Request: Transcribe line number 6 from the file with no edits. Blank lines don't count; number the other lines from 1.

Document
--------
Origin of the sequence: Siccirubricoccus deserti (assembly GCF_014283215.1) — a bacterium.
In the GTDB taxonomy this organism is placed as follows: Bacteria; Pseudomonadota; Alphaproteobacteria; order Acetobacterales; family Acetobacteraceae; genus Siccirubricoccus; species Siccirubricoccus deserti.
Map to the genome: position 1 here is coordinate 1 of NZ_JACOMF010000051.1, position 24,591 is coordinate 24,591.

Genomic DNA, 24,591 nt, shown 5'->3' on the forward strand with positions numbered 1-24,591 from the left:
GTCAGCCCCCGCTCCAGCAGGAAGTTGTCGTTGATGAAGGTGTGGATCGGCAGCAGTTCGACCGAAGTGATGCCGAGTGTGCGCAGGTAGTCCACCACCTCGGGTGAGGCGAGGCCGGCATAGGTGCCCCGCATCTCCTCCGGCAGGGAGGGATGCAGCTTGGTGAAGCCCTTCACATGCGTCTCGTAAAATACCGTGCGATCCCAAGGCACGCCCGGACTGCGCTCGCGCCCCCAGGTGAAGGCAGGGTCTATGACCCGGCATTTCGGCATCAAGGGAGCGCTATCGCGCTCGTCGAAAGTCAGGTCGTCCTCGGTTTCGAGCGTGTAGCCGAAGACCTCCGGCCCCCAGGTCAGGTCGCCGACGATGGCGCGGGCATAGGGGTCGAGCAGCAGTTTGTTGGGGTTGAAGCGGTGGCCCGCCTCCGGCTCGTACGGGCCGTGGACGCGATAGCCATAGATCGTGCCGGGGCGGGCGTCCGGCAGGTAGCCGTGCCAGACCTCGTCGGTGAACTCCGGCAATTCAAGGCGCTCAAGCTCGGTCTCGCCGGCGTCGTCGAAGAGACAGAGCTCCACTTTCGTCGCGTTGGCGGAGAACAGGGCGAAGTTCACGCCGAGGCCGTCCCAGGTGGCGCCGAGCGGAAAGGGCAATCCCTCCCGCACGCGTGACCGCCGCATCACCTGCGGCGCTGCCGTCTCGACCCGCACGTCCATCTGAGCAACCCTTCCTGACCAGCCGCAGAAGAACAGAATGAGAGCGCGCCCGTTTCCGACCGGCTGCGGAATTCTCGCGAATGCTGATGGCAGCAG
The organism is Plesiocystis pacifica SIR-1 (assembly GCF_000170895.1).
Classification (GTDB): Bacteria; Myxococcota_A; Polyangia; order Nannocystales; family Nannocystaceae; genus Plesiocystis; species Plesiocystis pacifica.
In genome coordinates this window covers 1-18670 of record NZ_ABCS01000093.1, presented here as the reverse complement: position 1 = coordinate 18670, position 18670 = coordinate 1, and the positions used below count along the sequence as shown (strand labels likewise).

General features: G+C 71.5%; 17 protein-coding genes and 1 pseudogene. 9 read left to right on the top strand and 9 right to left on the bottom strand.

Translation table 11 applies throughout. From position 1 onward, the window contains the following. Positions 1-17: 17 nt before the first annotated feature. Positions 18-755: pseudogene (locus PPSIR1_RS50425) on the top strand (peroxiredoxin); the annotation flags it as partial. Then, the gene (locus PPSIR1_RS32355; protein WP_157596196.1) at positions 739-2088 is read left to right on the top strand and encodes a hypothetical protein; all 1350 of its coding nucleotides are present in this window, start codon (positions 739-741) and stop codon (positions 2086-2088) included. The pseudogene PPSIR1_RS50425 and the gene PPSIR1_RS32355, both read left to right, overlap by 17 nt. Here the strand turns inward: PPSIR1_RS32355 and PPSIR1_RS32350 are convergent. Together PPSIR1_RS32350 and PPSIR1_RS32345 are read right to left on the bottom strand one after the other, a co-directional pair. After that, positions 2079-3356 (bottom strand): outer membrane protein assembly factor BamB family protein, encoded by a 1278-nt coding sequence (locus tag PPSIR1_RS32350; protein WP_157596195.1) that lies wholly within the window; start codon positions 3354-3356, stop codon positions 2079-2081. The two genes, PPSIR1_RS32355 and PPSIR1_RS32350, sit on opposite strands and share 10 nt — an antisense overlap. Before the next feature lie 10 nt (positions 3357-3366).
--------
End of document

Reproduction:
The organism is Plesiocystis pacifica SIR-1 (assembly GCF_000170895.1).